Readers like you keep news free for everyone.

More than 5,000 readers have already pitched in to keep free access to The Journal.

For the price of one cup of coffee each week you can help keep paywalls away.

Support us today
Not now
Dublin: 18°C Thursday 18 August 2022
Advertisement

Baby born after mother's ovaries are 'reawakened'

The new technique can be used on infertile women and those who have gone through early menopause.

Baby
Baby

A NEW TECHNIQUE IN which a woman’s ovaries are removed, reactivated in the laboratory and then re-implanted has proved successful following the birth of baby.

The cutting edge technique was done on a woman who had experienced early menopause. The woman’s ovaries were removed in surgery and were treated with a stimulant in the lab and then re-inserted back into her womb.

The technique, reported in Proceedings of the National Academy of Sciences, was developed by doctors in the US and Japan.

Infertility

The study on the new treatment was done on 27 women, all of whom had become infertile before the age of 30. The report says that the women had fertility issues known as primary ovarian insufficiency (POI) and polycystic ovarian syndrome – both ovarian diseases that cause infertility.

The research teams at Stanford University in the US and St Marianna University School of Medicine in Japan attempted to activate the last few remaining follicles in the women’s ovaries.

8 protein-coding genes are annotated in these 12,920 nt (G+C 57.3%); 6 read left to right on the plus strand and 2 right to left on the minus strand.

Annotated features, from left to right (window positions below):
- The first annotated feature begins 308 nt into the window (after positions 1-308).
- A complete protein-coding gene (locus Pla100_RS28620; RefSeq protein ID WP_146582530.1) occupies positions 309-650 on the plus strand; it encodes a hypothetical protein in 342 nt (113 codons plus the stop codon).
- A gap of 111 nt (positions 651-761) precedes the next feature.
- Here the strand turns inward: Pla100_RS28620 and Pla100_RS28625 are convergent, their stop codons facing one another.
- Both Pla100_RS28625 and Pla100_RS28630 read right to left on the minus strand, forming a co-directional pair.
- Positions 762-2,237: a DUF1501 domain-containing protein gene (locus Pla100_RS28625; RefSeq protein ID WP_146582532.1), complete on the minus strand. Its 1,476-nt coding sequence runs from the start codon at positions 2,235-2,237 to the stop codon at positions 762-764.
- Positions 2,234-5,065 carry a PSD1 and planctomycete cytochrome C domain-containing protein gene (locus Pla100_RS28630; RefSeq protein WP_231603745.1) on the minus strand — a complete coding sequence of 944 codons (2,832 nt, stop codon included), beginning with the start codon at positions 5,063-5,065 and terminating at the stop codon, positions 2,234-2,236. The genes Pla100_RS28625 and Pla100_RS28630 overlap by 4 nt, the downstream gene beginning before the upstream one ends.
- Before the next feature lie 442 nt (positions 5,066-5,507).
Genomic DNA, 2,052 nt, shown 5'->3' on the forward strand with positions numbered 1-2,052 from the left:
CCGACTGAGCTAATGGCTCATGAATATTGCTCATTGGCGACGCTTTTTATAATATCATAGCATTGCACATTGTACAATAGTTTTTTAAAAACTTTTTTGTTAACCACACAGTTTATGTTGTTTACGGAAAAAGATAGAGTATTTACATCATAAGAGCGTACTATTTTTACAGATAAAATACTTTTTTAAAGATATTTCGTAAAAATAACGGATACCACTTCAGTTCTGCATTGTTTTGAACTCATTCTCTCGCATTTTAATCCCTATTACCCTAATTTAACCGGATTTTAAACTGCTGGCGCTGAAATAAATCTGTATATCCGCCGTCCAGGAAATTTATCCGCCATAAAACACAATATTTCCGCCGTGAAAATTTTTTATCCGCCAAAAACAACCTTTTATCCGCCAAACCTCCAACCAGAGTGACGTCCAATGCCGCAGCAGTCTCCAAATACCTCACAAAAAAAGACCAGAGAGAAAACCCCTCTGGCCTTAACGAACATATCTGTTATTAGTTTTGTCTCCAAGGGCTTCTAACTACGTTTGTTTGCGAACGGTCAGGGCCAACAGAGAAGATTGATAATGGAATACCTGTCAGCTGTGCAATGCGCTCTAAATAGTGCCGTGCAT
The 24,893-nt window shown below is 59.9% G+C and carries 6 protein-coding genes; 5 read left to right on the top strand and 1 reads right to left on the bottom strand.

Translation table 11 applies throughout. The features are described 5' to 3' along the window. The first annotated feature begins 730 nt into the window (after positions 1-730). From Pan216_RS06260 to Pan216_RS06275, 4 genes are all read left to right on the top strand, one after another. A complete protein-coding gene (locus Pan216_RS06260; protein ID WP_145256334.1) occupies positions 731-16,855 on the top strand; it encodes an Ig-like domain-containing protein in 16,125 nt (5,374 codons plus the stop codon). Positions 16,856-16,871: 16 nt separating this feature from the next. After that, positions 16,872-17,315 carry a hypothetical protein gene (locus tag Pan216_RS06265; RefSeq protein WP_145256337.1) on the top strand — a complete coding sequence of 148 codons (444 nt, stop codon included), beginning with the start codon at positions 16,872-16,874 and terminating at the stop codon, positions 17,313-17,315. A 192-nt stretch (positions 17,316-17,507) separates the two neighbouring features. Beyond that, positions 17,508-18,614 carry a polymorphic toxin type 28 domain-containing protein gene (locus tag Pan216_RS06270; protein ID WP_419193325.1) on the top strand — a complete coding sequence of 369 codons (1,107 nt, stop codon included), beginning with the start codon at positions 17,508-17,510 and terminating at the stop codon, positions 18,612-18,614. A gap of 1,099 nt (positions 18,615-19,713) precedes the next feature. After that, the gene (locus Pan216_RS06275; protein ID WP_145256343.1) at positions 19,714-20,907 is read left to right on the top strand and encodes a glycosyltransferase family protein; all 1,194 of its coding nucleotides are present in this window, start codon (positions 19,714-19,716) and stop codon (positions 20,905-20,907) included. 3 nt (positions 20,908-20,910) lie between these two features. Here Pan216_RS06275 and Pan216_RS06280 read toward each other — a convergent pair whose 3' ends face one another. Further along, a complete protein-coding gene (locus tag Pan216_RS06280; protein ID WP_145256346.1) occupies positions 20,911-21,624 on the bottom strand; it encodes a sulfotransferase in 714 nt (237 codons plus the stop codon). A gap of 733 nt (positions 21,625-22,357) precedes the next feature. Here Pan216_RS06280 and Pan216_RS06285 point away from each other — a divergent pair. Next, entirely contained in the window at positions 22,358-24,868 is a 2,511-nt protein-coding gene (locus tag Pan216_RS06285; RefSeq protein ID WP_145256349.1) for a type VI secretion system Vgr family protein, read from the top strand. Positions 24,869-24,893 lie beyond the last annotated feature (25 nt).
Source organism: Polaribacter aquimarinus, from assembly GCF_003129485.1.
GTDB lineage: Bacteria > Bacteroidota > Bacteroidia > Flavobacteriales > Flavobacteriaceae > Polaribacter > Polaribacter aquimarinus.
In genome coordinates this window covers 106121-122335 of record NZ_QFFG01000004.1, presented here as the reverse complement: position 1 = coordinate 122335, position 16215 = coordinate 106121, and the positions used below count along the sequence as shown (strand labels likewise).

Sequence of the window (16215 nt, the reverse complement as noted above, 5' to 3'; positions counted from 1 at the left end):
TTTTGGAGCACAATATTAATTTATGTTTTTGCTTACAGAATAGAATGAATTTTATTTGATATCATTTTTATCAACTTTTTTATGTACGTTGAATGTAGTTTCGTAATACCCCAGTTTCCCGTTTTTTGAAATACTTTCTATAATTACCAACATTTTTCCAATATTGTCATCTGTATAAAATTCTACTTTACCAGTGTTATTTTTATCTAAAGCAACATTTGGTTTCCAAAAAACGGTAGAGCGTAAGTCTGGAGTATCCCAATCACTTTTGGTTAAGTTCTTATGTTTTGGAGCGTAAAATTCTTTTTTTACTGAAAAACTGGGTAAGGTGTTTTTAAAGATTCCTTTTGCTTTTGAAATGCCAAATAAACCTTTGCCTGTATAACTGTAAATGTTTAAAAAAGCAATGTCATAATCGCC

Making a difference

A mix of advertising and supporting contributions helps keep paywalls away from valuable information like this article.

Over 5,000 readers like you have already stepped up and support us with a monthly payment or a once-off donation.

For the price of one cup of coffee each week you can make sure we can keep reliable, meaningful news open to everyone regardless of their ability to pay.

The reserachers state that they “successfully promoted follicle growth, retrieved mature oocytes, and performed in vitro fertilization”.

They stated:

Following embryo transfer, a healthy baby was delivered.

They added that the ovarian fragmentation–in vitro activation approach is not only valuable for treating infertility of POI patients but could also be useful for middle-aged infertile women, cancer patients undergoing sterilising treatments and other conditions of diminished ovarian reserve.

Read: UK government clears plans to allow ‘babies with three parents’>

Read: Test-tube baby pioneer Robert Edwards dies>

Read next:

COMMENTS (18)